Antithrombin (AT)

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Subject: Antithrombin (AT)

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Definition

  • AT, also known as antithrombin III, is a natural inhibitor of thrombin and of other clotting factors essential in the coagulation cascade. It is synthesized in the liver. In the presence of heparin, the activity of AT is enhanced approximately 1,000 times.

  • Normal range (for functional activity): 75–125%. The functional assay can be performed in a clot detection system or in a chromogenic one. The antigen normal range is the same as for the functional assay, but the assay is rarely necessary in clinical practice.

Use

  • Because deficiency of AT may result in a thrombophilic syndrome, determination of AT is indicated in cases suspected of congenital thrombophilia. It is also of help in determining the prognosis in disseminated intravascular coagulation (DIC) because levels become markedly decreased in severe cases.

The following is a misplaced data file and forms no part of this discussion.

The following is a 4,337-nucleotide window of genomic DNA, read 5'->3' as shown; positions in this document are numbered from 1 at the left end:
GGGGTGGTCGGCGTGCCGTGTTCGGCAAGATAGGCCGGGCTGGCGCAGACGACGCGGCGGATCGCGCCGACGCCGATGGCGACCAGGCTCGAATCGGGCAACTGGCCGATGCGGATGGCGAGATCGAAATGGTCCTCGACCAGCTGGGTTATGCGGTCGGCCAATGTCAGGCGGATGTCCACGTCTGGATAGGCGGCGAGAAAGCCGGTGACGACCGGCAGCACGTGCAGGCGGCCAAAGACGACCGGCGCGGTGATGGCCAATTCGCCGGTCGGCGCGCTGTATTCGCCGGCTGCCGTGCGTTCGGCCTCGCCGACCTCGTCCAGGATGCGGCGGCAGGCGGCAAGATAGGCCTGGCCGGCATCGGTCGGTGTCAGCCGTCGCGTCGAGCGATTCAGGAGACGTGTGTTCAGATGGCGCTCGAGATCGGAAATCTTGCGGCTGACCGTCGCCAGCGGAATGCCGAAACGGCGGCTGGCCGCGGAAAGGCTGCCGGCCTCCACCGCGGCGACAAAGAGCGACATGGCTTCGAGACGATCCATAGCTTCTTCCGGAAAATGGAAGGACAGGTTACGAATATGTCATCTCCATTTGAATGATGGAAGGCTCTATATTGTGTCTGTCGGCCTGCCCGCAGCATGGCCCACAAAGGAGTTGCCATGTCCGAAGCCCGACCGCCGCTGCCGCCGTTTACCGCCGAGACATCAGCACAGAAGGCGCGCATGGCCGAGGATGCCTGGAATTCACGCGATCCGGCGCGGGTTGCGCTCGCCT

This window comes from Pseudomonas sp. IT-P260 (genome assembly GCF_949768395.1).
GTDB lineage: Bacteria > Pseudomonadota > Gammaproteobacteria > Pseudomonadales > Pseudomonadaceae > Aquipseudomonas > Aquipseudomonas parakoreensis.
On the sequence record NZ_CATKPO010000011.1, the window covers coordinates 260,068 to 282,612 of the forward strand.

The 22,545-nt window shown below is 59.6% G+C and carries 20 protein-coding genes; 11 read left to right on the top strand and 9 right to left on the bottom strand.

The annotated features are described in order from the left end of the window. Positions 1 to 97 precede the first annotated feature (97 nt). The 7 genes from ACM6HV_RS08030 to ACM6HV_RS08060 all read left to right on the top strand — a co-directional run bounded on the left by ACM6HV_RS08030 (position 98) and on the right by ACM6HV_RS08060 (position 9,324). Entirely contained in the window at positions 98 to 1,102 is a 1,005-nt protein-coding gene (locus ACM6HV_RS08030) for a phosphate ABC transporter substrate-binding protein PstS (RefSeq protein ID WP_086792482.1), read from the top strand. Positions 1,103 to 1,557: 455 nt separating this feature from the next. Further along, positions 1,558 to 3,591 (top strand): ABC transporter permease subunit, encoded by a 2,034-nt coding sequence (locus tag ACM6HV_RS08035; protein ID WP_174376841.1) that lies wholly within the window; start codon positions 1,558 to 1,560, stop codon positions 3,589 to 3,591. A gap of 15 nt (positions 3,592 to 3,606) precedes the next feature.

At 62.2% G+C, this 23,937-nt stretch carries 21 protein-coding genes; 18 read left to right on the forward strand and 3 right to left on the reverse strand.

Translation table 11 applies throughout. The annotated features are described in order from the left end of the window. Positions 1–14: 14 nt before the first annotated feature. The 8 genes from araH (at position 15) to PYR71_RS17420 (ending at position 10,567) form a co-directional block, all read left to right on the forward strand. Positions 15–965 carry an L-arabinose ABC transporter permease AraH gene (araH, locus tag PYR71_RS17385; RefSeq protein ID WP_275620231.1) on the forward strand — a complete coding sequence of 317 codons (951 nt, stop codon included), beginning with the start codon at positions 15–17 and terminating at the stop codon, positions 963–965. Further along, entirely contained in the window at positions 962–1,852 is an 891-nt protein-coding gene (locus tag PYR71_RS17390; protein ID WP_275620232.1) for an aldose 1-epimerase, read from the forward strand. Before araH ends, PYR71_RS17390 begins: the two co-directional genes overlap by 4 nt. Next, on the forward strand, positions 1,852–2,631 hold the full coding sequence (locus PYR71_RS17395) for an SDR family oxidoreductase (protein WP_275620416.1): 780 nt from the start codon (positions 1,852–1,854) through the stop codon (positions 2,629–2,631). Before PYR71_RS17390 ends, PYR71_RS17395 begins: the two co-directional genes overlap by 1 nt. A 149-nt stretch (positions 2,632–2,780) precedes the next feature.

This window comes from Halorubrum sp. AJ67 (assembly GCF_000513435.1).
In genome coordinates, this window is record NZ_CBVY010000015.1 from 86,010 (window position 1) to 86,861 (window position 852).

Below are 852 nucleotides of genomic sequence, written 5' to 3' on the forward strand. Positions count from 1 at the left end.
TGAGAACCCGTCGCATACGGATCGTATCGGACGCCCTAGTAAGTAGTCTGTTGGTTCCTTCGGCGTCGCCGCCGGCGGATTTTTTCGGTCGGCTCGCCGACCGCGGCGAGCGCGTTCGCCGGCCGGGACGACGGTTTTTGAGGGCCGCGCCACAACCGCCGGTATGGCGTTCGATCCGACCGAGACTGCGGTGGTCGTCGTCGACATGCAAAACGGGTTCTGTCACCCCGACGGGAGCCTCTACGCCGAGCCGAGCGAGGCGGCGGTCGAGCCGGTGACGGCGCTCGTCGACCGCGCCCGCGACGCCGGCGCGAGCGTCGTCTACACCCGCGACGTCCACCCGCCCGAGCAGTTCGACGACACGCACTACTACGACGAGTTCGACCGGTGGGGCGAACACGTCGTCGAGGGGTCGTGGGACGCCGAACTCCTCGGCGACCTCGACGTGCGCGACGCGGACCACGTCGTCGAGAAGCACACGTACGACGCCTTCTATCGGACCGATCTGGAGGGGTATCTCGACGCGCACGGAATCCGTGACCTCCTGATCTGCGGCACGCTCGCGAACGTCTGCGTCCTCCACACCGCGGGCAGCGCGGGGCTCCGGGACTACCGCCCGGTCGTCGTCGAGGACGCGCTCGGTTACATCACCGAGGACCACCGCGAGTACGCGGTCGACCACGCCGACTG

Interpretation

  • Acquired deficiencies have been reported in severe liver disease, some malignancies, use of oral contraceptives, nephrotic syndrome, and severe infections, especially if associated with DIC (the assay is useful in determining the severity of DIC: it decreases in parallel with increasing severity of the syndrome).

  • AT is not affected by deficiency in vitamin K or by vitamin K antagonists.

    • It decreases during heparin therapy.

    • Severe deficiency may result in diminished anticoagulant effect of heparin.

Limitations

  • Clotted specimen, incomplete filling of test tubes, severe lipemia, icteric samples, and hemolysis produce unreliable results.

  • Heparin therapy interferes with the coagulant assay but not with the chromogenic one.

  • AT results are affected by the use of thrombin inhibitors such as hirudin (or its congeners) or argatroban and the newer antithrombin drugs.

 
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